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History of Hymns: "Nothing Between"

"Nothing Between"
Charles A. Tindley
The United Methodist Hymnal, No. 373

Charles A. Tindley

Nothing between my soul and my Savior,
naught of this world’s delusive dream;
I have renounced all sinful pleasure;
Jesus is mine, there’s nothing between.
Nothing between my soul and my Savior,
so that his blessed face may be seen;
nothing preventing the least of his favor;
keep the way clear! Let nothing between.


Charles Albert Tindley (1851-1933) was one of the eminent preachers of Methodism at the turn of the 20th century. Hymnologist James Abbington described Tindley as a “pastor, orator, poet, writer, theologian, social activist, ‘father of African American Hymnody,’ ‘progenitor of African American gospel music’ and ‘prince of preachers.’”

He was born in Worchester County, Md., the son of Charles and Esther Tindley. His mother died when he was only 2 years old.

Economic conditions were very difficult after the death of his mother, forcing his father to “hire him out.” African-American scholar Bernice Johnson Reagon notes “this practice was not unusual for freed Blacks. Hired-out workers often labored alongside slaves, experiencing much of the reality of the slave plantation. The major differences were that there was some remuneration... and hired-out workers did get the opportunity to go home.”

Tindley moved to Philadelphia as a young person, attending school at night. He said, “I made a rule to learn at least one new thing—a thing I did not know the day before—each day.” He was self-taught, never graduating from college or seminary, yet acquiring and reading more than 8,000 books in his library.

He took Greek through Boston School of Theology and Hebrew through a synagogue in Philadelphia. Tindley was awarded two honorary doctorate of divinity degrees from colleges in North Carolina and Maryland.

Tindley was granted a license to preach from Bainbridge Street Methodist Church in Philadelphia, where he was employed as a janitor from 1880-1885. In 1902, he was assigned to Bainbridge Street Methodist Episcopal Church as its pastor.

His return to the congregation as pastor was not universally appreciated; but the 150th Anniversary Journal of the congregation notes that “All were pleasantly surprised, for as Tindley mounted the rostrum, wearing a Prince Albert Coat—then the garb of many African American Protestant preachers—he had the dignified bearing acquired during his previous appointments. They were further surprised when Tindley delivered a masterful, soul gripping sermon that brought loud amens and praise God exclamations from his listeners.”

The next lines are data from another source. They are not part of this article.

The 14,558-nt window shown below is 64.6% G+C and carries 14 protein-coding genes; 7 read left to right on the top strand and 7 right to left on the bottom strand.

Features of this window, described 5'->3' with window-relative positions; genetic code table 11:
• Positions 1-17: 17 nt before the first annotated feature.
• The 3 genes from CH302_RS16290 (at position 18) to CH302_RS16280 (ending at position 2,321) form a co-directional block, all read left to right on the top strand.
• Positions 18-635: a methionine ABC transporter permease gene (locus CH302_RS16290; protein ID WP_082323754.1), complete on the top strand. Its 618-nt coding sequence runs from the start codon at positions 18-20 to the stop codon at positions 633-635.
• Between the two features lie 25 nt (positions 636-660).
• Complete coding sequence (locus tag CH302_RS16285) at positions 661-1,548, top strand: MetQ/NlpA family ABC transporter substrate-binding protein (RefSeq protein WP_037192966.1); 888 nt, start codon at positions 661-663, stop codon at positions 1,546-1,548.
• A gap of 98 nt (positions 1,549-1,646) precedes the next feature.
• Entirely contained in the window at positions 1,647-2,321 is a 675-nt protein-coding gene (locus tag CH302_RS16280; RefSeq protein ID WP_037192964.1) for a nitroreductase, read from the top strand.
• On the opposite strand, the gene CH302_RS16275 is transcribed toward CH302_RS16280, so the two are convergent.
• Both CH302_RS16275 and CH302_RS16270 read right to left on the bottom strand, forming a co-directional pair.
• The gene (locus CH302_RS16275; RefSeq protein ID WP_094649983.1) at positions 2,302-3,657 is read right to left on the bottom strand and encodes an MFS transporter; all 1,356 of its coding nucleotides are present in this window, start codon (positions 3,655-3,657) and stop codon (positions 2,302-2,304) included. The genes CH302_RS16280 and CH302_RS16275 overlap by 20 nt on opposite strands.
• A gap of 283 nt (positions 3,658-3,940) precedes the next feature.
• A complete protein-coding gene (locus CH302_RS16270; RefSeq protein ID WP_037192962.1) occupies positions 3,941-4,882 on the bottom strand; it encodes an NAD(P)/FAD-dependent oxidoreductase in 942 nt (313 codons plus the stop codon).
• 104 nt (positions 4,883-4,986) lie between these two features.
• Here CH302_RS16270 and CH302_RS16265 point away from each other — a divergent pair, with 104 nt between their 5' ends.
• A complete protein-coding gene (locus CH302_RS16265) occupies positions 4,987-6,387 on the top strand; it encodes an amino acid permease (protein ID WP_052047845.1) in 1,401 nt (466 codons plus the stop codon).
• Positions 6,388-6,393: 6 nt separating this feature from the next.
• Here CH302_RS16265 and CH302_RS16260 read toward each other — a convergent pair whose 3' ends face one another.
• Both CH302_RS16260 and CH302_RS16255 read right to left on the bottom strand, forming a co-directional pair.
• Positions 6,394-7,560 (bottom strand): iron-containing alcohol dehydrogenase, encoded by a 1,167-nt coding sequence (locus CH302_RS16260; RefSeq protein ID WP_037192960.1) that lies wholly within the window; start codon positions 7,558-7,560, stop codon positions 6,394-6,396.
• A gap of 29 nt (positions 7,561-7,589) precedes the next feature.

Tindley inherited an overcrowded church that continued to grow quickly under his leadership.

“Nothing Between” was written around 1906 during a difficult time in Tindley’s life, when the congregation was negotiating to purchase a larger facility, the Westminster Presbyterian Church on Broad Street.

The hymn text states that a full life in Christ would require sacrifice of “worldly pleasure” (stanza two) and that we should not be led astray by “this world’s delusive dream” (stanza one). We should not let “pride or station... intervene” (stanza three) between “my soul and the Savior” (refrain).

The fourth stanza affirms that “with prayer and much self-denial, I’ll triumph at last.” One can hear Tindley interpolating this hymn into his sermons, a common practice, as he pleaded for the sacrifice that it would take to purchase the property and build a new church building.
The neighboring church was purchased, and Tindley called the new building “God’s Cathedral.” At the height of his ministry, the membership grew to 12,000, and in 1924 the name was changed to Tindley Temple.

Beams of Heaven: Hymns of Charles Albert Tindley (2006) is an authoritative source with 46 of Tindley’s hymns. This volume, published by the United Methodist General Board of Global Ministries—with an introduction by Dr. Abbington, a faculty member at Emory University’s Candler School of Theology—is a valuable window into Tindley’s life and ministry as well as the growth of African-American Methodism.

Dr. Hawn is professor of sacred music at Perkins School of Theology.